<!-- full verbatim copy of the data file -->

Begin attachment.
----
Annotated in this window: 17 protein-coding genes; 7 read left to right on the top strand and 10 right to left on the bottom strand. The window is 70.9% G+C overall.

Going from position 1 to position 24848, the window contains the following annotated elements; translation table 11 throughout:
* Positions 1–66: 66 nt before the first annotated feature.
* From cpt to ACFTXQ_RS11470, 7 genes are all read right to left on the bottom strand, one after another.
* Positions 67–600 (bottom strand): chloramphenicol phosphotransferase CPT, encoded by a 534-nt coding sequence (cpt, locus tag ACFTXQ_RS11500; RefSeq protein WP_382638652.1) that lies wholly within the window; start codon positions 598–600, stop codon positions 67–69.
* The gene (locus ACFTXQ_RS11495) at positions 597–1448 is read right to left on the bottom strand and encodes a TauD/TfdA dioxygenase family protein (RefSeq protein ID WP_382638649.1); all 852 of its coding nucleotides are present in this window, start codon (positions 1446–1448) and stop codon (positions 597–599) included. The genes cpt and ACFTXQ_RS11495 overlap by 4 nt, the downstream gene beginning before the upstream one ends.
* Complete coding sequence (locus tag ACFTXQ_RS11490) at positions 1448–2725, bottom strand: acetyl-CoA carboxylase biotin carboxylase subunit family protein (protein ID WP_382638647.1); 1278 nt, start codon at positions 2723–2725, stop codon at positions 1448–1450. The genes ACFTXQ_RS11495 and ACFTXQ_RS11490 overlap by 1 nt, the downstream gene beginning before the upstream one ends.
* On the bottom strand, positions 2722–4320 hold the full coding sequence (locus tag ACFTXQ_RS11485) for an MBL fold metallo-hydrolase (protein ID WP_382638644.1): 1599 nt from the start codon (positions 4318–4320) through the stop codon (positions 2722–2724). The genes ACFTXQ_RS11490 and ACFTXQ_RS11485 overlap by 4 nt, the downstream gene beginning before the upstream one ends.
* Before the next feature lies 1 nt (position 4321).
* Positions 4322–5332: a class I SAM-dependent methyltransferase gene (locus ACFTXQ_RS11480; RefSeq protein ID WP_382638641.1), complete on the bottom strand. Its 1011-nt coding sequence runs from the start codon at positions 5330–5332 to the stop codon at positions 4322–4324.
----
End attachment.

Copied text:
Annotated in this window: 17 protein-coding genes; 7 read left to right on the top strand and 10 right to left on the bottom strand. The window is 70.9% G+C overall.

Going from position 1 to position 24848, the window contains the following annotated elements; translation table 11 throughout:
* Positions 1–66: 66 nt before the first annotated feature.
* From cpt to ACFTXQ_RS11470, 7 genes are all read right to left on the bottom strand, one after another.
* Positions 67–600 (bottom strand): chloramphenicol phosphotransferase CPT, encoded by a 534-nt coding sequence (cpt, locus tag ACFTXQ_RS11500; RefSeq protein WP_382638652.1) that lies wholly within the window; start codon positions 598–600, stop codon positions 67–69.
* The gene (locus ACFTXQ_RS11495) at positions 597–1448 is read right to left on the bottom strand and encodes a TauD/TfdA dioxygenase family protein (RefSeq protein ID WP_382638649.1); all 852 of its coding nucleotides are present in this window, start codon (positions 1446–1448) and stop codon (positions 597–599) included. The genes cpt and ACFTXQ_RS11495 overlap by 4 nt, the downstream gene beginning before the upstream one ends.
* Complete coding sequence (locus tag ACFTXQ_RS11490) at positions 1448–2725, bottom strand: acetyl-CoA carboxylase biotin carboxylase subunit family protein (protein ID WP_382638647.1); 1278 nt, start codon at positions 2723–2725, stop codon at positions 1448–1450. The genes ACFTXQ_RS11495 and ACFTXQ_RS11490 overlap by 1 nt, the downstream gene beginning before the upstream one ends.
* On the bottom strand, positions 2722–4320 hold the full coding sequence (locus tag ACFTXQ_RS11485) for an MBL fold metallo-hydrolase (protein ID WP_382638644.1): 1599 nt from the start codon (positions 4318–4320) through the stop codon (positions 2722–2724). The genes ACFTXQ_RS11490 and ACFTXQ_RS11485 overlap by 4 nt, the downstream gene beginning before the upstream one ends.
* Before the next feature lies 1 nt (position 4321).
* Positions 4322–5332: a class I SAM-dependent methyltransferase gene (locus ACFTXQ_RS11480; RefSeq protein ID WP_382638641.1), complete on the bottom strand. Its 1011-nt coding sequence runs from the start codon at positions 5330–5332 to the stop codon at positions 4322–4324.